COMMISSION IMPLEMENTING DECISION
of 24 June 2014
authorising the placing on the market of UV-treated baker's yeast (Saccharomyces cerevisiae) as a novel food ingredient under Regulation (EC) No 258/97 of the European Parliament and of the Council
(notified under document C(2014) 4114)
(Only the French text is authentic)
THE EUROPEAN COMMISSION,
Having regard to the Treaty on the Functioning of the European Union,
Having regard to Regulation (EC) No 258/97 of the European Parliament and of the Council of 27 January 1997 concerning novel foods and novel food ingredients (1), and in particular Article 7 thereof,
On 4 May 2012, the company Lallemand SAS made a request to the competent authorities of the United Kingdom to place UV-treated baker's yeast (Saccharomyces cerevisiae) on the market as a novel food ingredient. UV-treated baker's yeast is intended to be used during the production of yeast-leavened bread, rolls and fine bakery wares and in food supplements.
On 31 August 2012, the competent food assessment body of the United Kingdom issued its initial assessment report. In that report it came to the conclusion that UV-treated baker's yeast meets the criteria for novel food set out in Article 3(1) of Regulation (EC) No 258/97.
On 11 September 2012, the Commission forwarded the initial assessment report to the other Member States.
Reasoned objections were raised within the 60-day period laid down in the first subparagraph of Article 6(4) of Regulation (EC) No 258/97.
On 14 April 2013, the Commission consulted the European Food Safety Authority (EFSA) asking it to carry out an additional assessment for UV-treated baker's yeast as novel food ingredient in accordance with Regulation (EC) No 258/97.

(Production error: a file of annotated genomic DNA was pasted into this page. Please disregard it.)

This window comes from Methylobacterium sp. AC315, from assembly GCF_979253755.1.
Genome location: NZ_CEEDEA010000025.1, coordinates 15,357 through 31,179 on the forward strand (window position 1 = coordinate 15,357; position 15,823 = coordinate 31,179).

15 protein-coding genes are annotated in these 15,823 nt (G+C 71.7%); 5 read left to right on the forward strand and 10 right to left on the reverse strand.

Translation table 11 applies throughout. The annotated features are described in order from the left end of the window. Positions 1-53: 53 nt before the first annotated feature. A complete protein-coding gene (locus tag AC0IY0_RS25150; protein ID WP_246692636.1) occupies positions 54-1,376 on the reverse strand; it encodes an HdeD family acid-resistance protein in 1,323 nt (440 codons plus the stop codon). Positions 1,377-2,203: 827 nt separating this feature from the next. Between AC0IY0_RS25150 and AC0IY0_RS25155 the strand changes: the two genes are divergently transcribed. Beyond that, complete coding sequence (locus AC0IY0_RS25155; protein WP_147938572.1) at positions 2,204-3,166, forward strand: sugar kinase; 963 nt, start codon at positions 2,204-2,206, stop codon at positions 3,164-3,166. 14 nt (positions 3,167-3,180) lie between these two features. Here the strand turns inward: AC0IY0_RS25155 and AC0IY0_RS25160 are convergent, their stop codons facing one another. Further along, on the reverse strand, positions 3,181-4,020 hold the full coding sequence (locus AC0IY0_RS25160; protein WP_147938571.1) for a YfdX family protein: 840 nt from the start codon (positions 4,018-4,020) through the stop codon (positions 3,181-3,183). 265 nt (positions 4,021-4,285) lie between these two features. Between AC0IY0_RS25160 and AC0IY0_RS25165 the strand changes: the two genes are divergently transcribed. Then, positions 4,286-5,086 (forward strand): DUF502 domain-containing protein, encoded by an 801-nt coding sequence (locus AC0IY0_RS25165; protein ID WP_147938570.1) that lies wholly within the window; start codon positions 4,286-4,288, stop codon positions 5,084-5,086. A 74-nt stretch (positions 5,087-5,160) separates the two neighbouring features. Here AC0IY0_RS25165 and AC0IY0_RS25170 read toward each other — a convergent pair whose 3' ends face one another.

On 12 December 2013, in its ‘Scientific Opinion on the safety of vitamin D-enriched UV-treated baker's yeast’ (2), EFSA concluded that UV-treated baker's yeast exhibiting an enhanced content of vitamin D2 is safe under the intended conditions of use.
Therefore, the opinion gives sufficient grounds to establish that UV-treated baker's yeast as a novel food ingredient complies with the criteria laid down in Article 3(1) of Regulation (EC) No 258/97.
Directive 2002/46/EC of the European Parliament and of the Council (3) and Regulation (EC) No 1925/2006 of the European Parliament and of the Council (4) lay down specific provisions for the use of vitamins and minerals when added to food and in food supplements. The use of UV-treated baker's yeast should be authorised without prejudice to those specific provisions.
The measures provided for in this Decision are in accordance with the opinion of the Standing Committee on the Food Chain and Animal Health,
HAS ADOPTED THIS DECISION:
UV-treated baker's yeast as specified in Annex I may be placed on the market in the Union as a novel food ingredient for the uses defined and at the maximum levels established in Annex II without prejudice to Directive 2002/46/EC and Regulation (EC) No 1925/2006.
The designation of UV-treated baker's yeast authorised by this Decision on the labelling of the foodstuffs containing it shall be ‘vitamin D yeast’ or ‘vitamin D2 yeast’.
This Decision is addressed to Lallemand SAS, 19 Rue des Briquetiers BP59, 31702 Blagnac Cedex, France.
Done at Brussels, 24 June 2014.
For the Commission
Member of the Commission
SPECIFICATION OF UV-TREATED BAKER'S YEAST
Definition : Baker's yeast (Saccharomyces cerevisiae) is treated with ultraviolet light to induce the conversion of ergosterol to vitamin D2 (ergocalciferol). Vitamin D2 content in the yeast concentrate varies between 1 800 000-3 500 000 IU vitamin D/100 g (450-875 μg/g).
Description : Tan-coloured, free-flowing granules
Vitamin D2 :
AUTHORISED USES OF UV-TREATED BAKER'S YEAST
Maximum use level
Yeast-leavened breads and rolls
5 μg of vitamin D2/100 g final product
Yeast-leavened fine bakery wares
5 μg of vitamin D2/100 g final product
5 μg of vitamin D2/day